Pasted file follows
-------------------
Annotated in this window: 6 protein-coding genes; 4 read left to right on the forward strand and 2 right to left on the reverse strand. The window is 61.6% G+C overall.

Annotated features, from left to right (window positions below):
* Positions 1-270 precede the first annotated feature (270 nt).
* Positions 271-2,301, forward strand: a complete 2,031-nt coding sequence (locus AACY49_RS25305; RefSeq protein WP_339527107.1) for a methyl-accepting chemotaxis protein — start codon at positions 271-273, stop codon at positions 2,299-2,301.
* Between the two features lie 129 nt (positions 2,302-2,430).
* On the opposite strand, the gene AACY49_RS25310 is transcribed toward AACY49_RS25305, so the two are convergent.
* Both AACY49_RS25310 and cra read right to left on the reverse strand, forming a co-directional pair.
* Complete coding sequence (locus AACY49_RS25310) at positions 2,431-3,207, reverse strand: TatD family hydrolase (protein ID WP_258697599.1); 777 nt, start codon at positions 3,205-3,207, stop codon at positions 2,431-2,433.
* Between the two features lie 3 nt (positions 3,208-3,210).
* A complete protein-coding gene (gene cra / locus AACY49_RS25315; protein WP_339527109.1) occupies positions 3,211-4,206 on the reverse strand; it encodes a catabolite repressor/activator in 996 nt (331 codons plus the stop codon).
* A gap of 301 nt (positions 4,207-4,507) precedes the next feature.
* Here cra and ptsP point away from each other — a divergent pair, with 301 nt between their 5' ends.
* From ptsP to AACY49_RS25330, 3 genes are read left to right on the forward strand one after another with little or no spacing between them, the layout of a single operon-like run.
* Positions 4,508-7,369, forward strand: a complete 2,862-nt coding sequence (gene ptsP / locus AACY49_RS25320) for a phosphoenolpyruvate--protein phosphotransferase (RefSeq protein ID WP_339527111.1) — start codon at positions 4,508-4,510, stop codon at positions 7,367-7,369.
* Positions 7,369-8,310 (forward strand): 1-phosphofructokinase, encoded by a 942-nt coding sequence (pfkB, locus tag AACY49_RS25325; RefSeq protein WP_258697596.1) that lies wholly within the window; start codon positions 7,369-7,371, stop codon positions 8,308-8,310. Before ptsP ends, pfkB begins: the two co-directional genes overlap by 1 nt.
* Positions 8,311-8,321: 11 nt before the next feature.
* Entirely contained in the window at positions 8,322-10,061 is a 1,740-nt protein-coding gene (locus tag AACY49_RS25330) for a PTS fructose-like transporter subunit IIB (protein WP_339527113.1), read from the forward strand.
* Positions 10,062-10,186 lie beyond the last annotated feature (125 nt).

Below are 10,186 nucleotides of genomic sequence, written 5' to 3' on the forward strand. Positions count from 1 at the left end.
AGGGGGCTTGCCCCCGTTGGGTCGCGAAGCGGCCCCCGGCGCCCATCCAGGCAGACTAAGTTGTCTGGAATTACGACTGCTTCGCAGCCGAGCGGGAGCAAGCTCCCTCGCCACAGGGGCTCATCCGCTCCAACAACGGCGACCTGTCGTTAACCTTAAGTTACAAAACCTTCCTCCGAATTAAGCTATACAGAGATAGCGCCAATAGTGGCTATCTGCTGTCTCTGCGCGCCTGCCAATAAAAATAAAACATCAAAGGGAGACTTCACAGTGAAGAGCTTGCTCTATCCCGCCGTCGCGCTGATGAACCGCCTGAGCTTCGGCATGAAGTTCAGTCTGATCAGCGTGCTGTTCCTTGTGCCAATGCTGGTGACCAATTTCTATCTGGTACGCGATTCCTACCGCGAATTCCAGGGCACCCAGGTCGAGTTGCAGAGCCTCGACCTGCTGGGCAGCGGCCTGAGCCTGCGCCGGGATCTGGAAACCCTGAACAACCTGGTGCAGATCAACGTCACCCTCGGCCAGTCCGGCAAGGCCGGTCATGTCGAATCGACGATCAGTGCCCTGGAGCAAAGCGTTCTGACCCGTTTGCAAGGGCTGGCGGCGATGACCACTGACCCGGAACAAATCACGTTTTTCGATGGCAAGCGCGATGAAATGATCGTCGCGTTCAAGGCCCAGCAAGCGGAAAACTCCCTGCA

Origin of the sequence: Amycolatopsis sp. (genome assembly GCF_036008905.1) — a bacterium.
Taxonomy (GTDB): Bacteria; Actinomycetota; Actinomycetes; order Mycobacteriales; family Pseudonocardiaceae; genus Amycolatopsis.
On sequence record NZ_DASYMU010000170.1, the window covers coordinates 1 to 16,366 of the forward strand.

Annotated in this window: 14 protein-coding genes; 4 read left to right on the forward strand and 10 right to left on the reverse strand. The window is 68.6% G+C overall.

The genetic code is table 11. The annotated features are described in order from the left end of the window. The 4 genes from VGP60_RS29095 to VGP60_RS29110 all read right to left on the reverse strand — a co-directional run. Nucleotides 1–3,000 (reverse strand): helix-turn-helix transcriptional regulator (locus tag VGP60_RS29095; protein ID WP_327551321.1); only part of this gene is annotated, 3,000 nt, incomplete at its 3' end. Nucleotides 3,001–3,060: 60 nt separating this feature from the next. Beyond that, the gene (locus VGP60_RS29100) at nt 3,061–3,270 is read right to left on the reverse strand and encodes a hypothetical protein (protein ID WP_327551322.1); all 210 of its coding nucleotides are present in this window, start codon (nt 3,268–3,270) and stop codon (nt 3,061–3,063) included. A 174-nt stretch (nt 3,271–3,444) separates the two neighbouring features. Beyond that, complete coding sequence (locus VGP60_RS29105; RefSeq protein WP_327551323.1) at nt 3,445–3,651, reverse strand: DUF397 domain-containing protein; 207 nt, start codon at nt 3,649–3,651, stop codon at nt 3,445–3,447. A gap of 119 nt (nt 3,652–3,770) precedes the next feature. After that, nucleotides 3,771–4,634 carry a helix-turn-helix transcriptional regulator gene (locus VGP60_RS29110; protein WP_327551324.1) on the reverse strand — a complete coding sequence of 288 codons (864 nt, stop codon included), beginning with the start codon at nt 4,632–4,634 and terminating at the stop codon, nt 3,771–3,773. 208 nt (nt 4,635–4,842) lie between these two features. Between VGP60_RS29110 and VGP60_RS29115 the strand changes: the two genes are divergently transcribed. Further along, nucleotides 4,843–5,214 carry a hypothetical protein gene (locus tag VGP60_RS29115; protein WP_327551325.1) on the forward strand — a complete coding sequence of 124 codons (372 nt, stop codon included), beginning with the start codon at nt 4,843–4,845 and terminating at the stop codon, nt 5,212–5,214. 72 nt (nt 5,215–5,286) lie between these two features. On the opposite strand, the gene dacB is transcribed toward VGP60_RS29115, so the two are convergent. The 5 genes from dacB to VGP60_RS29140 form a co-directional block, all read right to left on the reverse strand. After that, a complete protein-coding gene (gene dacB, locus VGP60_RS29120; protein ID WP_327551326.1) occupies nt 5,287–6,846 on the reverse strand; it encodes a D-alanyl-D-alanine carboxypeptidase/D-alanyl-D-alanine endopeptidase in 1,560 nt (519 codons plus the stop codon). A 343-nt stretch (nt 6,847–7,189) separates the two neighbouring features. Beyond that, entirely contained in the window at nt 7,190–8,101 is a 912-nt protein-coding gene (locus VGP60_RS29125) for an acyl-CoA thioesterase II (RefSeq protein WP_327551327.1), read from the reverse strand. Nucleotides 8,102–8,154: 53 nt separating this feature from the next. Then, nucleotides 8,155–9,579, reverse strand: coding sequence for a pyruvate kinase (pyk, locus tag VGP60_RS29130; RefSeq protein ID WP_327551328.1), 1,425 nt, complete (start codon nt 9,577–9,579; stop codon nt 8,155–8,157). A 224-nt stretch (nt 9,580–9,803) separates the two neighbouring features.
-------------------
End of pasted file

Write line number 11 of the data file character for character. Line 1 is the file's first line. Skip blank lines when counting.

* A gap of 301 nt (positions 4,207-4,507) precedes the next feature.